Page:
What is to be done?

Tuesday, February 08, 2005

Fuck the poor

Treasury Secretary John Snow discussing the budget before the Senate Finance Committee

Turn off the news


Let's hear it for Fargo

In re. the Fargo bluelist, The Progressive has reprinted a letter to the Fargo Forum from the city commissioner. It's worth reprinting in its entirety. And let me say it's an indicator of how really rotten things are getting here in America that I would think for even a nanosecond about moving to Fargo after reading such a thing.


I think we can all agree that it is a momentous day when the President of the United States visits our city. And I think we can also all agree that one of our most deeply cherished American values is the right of every person's voice to be heard.

The "do-not-admit list" saga is one of those Small Dumb Things That Mean Something Bigger scenarios that happen from time to time. Clearly, it was the result of an "overzealous" individual who felt they were doing the right thing for their home team. What made this story resonate and spiral into a national news item is the gut-level twinge of anxiety it elicits in each of us, "Am I on a list somewhere? Would I even know? Could this happen to me someday?"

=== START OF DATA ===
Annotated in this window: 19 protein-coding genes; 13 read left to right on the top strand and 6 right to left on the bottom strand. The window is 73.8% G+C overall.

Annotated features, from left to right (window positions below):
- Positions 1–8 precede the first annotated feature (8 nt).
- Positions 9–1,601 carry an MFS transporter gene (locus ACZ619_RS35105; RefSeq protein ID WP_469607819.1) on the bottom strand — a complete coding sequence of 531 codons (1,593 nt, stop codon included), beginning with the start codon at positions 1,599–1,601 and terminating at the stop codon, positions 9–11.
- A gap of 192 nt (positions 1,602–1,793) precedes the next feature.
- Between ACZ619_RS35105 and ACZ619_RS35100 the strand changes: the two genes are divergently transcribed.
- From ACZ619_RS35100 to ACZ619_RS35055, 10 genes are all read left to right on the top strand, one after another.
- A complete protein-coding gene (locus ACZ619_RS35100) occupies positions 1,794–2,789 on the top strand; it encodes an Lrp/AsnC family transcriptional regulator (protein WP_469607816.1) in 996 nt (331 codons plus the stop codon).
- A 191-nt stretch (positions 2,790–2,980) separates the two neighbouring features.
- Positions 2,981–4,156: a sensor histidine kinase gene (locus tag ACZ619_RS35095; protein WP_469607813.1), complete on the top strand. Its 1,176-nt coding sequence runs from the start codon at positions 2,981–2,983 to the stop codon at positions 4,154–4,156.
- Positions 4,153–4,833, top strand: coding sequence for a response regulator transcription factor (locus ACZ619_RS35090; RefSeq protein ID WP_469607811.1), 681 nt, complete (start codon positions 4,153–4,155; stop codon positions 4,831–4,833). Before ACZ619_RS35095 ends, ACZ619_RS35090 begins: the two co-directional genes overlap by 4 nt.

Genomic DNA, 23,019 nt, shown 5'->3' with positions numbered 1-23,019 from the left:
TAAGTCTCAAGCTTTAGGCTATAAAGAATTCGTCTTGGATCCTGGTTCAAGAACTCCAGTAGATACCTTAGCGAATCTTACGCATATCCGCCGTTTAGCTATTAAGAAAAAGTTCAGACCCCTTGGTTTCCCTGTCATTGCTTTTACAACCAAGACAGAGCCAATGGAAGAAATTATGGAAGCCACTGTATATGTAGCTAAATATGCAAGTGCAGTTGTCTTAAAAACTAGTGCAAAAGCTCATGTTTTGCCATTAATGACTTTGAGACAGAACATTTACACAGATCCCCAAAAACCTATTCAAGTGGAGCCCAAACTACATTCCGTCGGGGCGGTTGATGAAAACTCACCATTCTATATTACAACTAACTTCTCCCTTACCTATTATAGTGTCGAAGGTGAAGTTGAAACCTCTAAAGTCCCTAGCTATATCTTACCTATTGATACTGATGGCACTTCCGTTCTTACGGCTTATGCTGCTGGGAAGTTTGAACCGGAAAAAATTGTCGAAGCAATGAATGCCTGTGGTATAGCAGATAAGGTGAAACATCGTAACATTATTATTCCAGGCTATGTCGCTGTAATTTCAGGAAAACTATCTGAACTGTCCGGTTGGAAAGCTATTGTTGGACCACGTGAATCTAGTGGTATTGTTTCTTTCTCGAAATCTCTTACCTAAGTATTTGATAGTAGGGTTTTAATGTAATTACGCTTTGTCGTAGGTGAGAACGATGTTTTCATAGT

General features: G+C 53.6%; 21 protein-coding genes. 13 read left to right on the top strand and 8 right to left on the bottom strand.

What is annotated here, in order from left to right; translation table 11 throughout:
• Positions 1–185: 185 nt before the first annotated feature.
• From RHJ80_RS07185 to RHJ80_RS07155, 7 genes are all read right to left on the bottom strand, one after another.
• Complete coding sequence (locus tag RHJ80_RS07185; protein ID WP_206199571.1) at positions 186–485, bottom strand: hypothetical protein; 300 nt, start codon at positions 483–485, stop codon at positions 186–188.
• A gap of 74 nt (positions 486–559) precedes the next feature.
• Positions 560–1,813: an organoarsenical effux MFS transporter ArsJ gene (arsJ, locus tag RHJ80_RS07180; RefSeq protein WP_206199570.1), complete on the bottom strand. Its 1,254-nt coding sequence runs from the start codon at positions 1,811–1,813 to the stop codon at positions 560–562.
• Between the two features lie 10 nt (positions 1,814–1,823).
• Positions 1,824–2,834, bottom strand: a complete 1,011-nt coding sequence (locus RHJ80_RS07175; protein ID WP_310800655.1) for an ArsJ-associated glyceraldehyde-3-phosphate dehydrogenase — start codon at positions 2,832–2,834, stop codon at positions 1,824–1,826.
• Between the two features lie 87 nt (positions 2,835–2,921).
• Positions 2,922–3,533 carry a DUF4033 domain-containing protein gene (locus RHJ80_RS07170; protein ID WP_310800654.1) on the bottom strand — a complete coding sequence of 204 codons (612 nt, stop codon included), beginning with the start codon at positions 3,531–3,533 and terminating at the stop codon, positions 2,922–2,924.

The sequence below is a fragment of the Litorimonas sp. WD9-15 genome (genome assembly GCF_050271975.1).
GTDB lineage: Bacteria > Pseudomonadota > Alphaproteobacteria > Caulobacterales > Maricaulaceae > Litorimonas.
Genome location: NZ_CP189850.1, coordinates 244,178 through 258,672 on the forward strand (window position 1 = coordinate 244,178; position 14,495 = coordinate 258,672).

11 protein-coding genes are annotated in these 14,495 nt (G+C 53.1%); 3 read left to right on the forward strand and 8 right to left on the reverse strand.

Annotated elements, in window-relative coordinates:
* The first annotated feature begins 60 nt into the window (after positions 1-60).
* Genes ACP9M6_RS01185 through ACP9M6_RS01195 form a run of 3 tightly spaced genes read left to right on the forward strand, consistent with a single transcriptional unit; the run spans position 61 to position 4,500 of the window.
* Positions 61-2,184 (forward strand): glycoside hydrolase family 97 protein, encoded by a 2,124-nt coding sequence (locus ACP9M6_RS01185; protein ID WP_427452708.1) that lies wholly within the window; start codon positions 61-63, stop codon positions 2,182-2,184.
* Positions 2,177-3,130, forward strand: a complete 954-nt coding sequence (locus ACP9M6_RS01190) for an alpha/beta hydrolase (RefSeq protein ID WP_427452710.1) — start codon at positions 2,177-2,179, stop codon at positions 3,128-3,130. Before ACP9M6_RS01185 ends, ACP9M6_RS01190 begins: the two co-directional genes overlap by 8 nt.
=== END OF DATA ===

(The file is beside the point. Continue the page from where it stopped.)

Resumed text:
While those are questions that we don't ask ourselves on a typical day, it was jarring to realize that someone, somewhere, thought that making this list was the right thing to do. Sadly, the climate of keeping voices of disagreement at bay has become a well-known characteristic of this administration.

I would suggest that the people of Fargo and of North Dakota could help President Bush with some basic prairie down-to-earth advice: Let everyone be heard. Listen carefully and respectfully to all sides. Ponder what others have to say.

A wonderful advantage to living in a sparsely populated state is that governance is extremely up close and personal. Anyone who has served on a church committee, PTA, school board, township board, park district board, city commission or council, service club office, county commission, non-profit board (in other words, nearly everyone) understands that disagreements, conflicts of opinion, impassioned arguments and fiercely contested issues are not only frequent but normal and healthy. This is how solutions are arrived at in a democratic process - by spirited debate, give and take, wisdom contributed from all sides, and occasionally some heated argument thrown in for spice.